Atlasaurus Monbaron, D. A. Russell & Taquet, 1999
Atlasaurus Monbaron, Russell & Taquet, 1999
(C R Acad Sci Ser II A Sci Terre Planetes 329 (7), 15 Octobre: 520.
NcZ) "Atlas lizard"
AT-luh-SAWR-us (Atlas, a giant who held up the heavens according to Greek
mythology + Gr. sauros "lizard") (m) named for the type location in the Atlas Mountains
of Morocco (spot at which the Titan Atlas was said to hold up the heavens),
and for the animal's gigantic size. Atlasaurus is a moderately large (about 15 m
(50 ft) long) sauropod, known from a nearly complete skeleton with skull found at Wawmda,
in the Middle Jurassic (Bathonian-Callovian) Tiougguit Formation, Azilal Province,
High Atlas of Morocco. A relatively primitive sauropod identified as a "cetiosaur"
when first discovered in 1981, Atlasaurus appears to be closer to Brachiosaurus
than to any other known sauropod based on detailed similarities between the vertebral column
and limbs. It differs from Brachiosaurus, relative to the estimated length of the dorsal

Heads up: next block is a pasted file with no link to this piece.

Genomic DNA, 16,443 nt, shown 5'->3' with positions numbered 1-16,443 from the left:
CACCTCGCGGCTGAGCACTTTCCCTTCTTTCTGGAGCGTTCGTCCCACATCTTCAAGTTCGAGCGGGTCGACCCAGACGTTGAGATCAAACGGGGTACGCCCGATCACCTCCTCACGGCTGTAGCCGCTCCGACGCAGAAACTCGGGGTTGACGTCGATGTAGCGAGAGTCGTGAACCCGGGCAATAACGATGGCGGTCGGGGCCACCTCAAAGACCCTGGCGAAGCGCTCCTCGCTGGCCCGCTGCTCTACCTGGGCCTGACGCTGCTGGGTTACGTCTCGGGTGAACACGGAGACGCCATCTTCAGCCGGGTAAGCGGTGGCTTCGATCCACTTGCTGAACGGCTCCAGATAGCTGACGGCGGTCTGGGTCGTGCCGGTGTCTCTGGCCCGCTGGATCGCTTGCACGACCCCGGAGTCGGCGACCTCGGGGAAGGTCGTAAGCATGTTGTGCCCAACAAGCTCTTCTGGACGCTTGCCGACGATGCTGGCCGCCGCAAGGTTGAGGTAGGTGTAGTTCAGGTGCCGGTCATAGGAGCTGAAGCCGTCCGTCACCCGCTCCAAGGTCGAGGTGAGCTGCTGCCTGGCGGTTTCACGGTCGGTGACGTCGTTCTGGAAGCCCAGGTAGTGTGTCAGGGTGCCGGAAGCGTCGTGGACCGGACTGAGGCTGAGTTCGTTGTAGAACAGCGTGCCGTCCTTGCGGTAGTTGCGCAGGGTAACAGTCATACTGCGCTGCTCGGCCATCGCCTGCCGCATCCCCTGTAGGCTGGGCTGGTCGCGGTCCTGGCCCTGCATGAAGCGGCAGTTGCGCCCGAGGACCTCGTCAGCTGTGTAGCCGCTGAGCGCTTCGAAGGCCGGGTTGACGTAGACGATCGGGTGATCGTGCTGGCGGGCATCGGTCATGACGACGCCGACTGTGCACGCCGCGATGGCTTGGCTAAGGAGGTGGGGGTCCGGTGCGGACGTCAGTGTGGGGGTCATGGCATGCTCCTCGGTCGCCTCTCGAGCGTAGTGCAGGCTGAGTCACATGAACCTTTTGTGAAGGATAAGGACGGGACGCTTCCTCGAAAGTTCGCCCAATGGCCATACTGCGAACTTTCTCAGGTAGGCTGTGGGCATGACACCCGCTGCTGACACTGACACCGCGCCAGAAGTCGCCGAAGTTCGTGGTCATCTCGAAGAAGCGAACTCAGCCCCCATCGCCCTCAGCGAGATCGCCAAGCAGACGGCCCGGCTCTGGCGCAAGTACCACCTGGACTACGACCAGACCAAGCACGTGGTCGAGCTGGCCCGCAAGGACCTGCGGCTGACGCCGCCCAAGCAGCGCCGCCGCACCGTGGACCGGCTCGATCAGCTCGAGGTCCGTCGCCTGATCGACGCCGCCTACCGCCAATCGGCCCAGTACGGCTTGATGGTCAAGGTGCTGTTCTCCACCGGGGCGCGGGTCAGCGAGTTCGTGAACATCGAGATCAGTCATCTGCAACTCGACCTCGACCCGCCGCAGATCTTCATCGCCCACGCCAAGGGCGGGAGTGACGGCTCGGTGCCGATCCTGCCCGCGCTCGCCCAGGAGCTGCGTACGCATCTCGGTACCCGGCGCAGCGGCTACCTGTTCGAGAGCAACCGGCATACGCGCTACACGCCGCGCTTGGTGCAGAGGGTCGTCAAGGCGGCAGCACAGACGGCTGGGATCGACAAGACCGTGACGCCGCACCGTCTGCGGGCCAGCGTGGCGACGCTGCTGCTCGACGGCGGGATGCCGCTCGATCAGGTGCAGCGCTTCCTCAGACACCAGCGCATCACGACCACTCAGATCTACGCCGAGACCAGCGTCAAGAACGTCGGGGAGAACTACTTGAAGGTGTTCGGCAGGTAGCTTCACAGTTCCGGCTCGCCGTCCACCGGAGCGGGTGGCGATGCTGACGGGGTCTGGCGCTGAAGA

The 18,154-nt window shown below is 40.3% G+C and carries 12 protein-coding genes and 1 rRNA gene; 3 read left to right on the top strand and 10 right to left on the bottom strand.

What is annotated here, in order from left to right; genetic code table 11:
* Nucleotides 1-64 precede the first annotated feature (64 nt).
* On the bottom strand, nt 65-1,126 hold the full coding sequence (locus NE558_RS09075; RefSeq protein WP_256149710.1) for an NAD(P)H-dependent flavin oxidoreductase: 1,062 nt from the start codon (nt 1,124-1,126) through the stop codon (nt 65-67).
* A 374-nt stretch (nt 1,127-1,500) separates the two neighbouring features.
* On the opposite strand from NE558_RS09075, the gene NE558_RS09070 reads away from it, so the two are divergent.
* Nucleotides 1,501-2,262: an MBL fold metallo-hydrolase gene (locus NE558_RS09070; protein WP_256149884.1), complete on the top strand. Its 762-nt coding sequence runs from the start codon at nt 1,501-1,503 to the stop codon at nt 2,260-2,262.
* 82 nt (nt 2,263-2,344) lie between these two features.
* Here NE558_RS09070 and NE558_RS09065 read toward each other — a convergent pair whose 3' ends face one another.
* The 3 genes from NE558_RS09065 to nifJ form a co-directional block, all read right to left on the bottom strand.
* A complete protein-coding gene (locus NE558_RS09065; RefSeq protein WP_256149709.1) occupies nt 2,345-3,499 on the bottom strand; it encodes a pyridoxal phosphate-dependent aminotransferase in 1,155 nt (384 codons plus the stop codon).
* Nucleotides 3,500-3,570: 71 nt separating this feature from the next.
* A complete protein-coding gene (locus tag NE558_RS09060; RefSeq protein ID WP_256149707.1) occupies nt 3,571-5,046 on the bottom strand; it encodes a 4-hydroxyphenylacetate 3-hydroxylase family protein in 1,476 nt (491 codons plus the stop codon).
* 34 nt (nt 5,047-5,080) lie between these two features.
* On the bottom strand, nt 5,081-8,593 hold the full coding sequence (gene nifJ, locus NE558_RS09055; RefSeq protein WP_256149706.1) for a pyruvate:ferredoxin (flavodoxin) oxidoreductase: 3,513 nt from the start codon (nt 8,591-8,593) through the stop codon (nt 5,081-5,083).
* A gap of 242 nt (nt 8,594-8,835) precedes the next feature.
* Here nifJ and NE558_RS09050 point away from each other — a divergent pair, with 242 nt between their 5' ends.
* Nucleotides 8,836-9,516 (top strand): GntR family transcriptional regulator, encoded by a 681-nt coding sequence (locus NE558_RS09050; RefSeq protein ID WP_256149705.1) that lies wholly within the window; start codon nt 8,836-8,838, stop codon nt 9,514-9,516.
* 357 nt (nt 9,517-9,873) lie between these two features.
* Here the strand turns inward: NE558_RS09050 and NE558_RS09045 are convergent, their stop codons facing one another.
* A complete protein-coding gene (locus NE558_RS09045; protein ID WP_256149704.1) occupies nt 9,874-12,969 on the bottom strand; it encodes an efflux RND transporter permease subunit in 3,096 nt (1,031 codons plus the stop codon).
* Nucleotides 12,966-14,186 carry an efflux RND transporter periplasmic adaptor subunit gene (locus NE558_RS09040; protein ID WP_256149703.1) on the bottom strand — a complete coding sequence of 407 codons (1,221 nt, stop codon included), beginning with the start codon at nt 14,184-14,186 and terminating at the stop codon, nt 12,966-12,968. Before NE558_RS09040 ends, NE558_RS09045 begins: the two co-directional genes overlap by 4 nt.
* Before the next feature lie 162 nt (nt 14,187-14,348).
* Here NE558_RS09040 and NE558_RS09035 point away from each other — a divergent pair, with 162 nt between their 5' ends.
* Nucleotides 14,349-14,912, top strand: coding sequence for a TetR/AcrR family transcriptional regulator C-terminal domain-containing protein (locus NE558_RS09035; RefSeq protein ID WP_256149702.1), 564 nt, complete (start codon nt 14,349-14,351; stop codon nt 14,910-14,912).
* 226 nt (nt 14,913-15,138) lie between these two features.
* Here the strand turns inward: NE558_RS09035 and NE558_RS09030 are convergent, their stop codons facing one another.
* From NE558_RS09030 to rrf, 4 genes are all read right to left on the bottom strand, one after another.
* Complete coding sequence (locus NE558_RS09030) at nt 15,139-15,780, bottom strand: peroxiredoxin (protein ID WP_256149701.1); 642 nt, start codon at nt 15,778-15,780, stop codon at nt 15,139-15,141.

vertebral column (assuming 12 vertebrae, 3.04 m)), in having a proportionately larger skull,
a shorter neck (with at least 13 cervical vertebrae, shorter and more uniform in length than
in Brachiosaurus), a longer tail and more elongated limbs (humerus to femur ratio: 0.99;
ulna to tibia ratio: 1.15). The lower jaw is about 69 cm long; the neck about 3.86 m long;
humerus 1.95 m long; femur about 2 m long; total estimated length: around 15 m (50 ft);
estimated weight: 22.5 metric tons. The teeth are spoon-shaped and have denticles.
Type Species: Atlasaurus imelakei [ee-me-LAH-kay-ie] Monbaron, Russell & Taquet, 1999:
from Arabic Imelake, name of a giant; for a large animal found in North Africa.
Sauropoda Eusauropoda Middle Jurassic (Bathonian-Callovian) NAfr. [added 11/99]
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